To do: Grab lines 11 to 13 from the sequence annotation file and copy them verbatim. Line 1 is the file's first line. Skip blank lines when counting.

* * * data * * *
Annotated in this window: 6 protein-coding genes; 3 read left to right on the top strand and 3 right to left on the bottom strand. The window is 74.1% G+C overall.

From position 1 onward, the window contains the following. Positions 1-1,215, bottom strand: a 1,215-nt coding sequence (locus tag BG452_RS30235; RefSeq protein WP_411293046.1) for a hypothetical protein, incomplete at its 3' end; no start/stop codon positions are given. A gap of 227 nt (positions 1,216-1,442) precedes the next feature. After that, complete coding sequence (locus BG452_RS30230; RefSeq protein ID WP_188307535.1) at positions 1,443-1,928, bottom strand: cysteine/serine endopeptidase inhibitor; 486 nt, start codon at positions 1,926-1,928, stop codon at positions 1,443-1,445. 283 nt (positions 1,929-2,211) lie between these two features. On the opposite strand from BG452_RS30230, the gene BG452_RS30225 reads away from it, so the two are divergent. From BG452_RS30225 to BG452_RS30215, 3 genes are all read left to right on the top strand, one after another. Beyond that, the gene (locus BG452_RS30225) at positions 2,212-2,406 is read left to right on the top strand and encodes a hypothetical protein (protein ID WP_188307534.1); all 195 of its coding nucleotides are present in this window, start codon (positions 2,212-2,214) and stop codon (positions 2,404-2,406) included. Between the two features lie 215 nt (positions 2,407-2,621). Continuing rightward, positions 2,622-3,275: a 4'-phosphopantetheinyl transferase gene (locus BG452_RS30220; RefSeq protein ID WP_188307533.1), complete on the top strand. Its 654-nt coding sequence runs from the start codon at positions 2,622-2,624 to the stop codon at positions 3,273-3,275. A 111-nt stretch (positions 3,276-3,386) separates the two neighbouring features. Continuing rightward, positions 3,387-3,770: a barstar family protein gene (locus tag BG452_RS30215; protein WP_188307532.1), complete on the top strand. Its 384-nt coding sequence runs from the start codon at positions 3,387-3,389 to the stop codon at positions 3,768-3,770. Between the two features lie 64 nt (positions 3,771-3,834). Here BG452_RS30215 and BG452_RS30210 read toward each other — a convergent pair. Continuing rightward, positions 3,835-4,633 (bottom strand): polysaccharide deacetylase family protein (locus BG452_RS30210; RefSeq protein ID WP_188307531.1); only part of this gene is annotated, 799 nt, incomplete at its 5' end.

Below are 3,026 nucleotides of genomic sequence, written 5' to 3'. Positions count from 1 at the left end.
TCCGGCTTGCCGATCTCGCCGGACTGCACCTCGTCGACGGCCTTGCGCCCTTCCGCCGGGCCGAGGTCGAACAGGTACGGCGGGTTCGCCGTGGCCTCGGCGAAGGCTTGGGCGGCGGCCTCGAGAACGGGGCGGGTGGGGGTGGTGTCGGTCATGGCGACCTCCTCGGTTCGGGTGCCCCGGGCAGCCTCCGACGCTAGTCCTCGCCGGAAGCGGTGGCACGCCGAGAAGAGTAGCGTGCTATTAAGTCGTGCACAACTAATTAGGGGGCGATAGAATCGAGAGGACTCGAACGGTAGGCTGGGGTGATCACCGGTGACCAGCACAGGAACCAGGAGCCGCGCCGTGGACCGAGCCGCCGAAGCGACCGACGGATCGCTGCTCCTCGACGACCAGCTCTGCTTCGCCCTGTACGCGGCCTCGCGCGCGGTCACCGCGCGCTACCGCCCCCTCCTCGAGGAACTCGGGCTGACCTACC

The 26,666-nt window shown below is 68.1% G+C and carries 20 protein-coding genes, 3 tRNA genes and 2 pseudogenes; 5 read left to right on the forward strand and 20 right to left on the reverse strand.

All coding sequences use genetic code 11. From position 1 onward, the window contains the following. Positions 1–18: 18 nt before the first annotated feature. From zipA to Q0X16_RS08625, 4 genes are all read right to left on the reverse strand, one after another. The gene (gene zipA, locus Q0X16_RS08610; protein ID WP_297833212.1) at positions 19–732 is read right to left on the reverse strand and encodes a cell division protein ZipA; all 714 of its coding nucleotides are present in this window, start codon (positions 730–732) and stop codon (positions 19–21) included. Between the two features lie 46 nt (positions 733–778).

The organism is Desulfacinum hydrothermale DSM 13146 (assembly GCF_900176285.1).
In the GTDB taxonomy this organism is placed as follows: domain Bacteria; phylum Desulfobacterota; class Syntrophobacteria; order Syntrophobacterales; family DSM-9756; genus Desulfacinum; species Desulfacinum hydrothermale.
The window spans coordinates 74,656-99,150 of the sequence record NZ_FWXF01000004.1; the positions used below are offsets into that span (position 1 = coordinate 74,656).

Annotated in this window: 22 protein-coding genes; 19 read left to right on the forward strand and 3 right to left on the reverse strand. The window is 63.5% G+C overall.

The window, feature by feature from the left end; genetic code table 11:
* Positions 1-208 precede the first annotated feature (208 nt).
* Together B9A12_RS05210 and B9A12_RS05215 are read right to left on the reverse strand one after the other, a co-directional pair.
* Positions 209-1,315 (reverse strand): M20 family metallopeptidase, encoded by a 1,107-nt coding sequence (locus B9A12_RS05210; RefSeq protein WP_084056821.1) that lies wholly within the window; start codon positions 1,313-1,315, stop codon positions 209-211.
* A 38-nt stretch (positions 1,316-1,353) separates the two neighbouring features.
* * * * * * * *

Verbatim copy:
The window, feature by feature from the left end; genetic code table 11:
* Positions 1-208 precede the first annotated feature (208 nt).
* Together B9A12_RS05210 and B9A12_RS05215 are read right to left on the reverse strand one after the other, a co-directional pair.